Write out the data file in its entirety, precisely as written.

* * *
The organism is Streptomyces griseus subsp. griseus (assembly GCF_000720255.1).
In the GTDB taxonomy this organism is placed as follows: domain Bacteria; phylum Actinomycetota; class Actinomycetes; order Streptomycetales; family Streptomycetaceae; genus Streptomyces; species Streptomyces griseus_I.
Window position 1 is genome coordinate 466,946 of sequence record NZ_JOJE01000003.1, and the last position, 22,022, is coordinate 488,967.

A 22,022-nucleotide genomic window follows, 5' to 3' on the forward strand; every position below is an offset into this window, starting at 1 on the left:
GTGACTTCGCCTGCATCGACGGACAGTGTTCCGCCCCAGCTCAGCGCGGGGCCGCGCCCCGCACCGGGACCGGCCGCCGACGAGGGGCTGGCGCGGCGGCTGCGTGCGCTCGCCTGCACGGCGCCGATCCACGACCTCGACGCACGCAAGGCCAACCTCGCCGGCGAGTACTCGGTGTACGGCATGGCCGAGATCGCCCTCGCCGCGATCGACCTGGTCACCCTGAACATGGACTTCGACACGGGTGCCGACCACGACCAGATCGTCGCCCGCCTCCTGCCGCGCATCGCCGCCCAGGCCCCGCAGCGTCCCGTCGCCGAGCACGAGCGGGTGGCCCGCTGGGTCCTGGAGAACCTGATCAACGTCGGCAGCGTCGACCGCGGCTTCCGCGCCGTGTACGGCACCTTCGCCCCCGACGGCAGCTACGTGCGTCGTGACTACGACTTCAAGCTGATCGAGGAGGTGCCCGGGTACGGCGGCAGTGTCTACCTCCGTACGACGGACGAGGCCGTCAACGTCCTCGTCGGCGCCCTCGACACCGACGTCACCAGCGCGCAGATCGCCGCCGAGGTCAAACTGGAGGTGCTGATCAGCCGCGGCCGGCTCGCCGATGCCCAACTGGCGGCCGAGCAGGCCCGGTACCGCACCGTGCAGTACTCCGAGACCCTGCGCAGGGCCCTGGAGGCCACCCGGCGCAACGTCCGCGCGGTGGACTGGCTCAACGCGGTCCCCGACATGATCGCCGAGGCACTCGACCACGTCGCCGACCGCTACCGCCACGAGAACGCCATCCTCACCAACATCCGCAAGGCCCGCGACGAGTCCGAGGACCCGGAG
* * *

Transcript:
The organism is Streptomyces griseus subsp. griseus (assembly GCF_000720255.1).
In the GTDB taxonomy this organism is placed as follows: domain Bacteria; phylum Actinomycetota; class Actinomycetes; order Streptomycetales; family Streptomycetaceae; genus Streptomyces; species Streptomyces griseus_I.
Window position 1 is genome coordinate 466,946 of sequence record NZ_JOJE01000003.1, and the last position, 22,022, is coordinate 488,967.

A 22,022-nucleotide genomic window follows, 5' to 3' on the forward strand; every position below is an offset into this window, starting at 1 on the left:
GTGACTTCGCCTGCATCGACGGACAGTGTTCCGCCCCAGCTCAGCGCGGGGCCGCGCCCCGCACCGGGACCGGCCGCCGACGAGGGGCTGGCGCGGCGGCTGCGTGCGCTCGCCTGCACGGCGCCGATCCACGACCTCGACGCACGCAAGGCCAACCTCGCCGGCGAGTACTCGGTGTACGGCATGGCCGAGATCGCCCTCGCCGCGATCGACCTGGTCACCCTGAACATGGACTTCGACACGGGTGCCGACCACGACCAGATCGTCGCCCGCCTCCTGCCGCGCATCGCCGCCCAGGCCCCGCAGCGTCCCGTCGCCGAGCACGAGCGGGTGGCCCGCTGGGTCCTGGAGAACCTGATCAACGTCGGCAGCGTCGACCGCGGCTTCCGCGCCGTGTACGGCACCTTCGCCCCCGACGGCAGCTACGTGCGTCGTGACTACGACTTCAAGCTGATCGAGGAGGTGCCCGGGTACGGCGGCAGTGTCTACCTCCGTACGACGGACGAGGCCGTCAACGTCCTCGTCGGCGCCCTCGACACCGACGTCACCAGCGCGCAGATCGCCGCCGAGGTCAAACTGGAGGTGCTGATCAGCCGCGGCCGGCTCGCCGATGCCCAACTGGCGGCCGAGCAGGCCCGGTACCGCACCGTGCAGTACTCCGAGACCCTGCGCAGGGCCCTGGAGGCCACCCGGCGCAACGTCCGCGCGGTGGACTGGCTCAACGCGGTCCCCGACATGATCGCCGAGGCACTCGACCACGTCGCCGACCGCTACCGCCACGAGAACGCCATCCTCACCAACATCCGCAAGGCCCGCGACGAGTCCGAGGACCCGGAG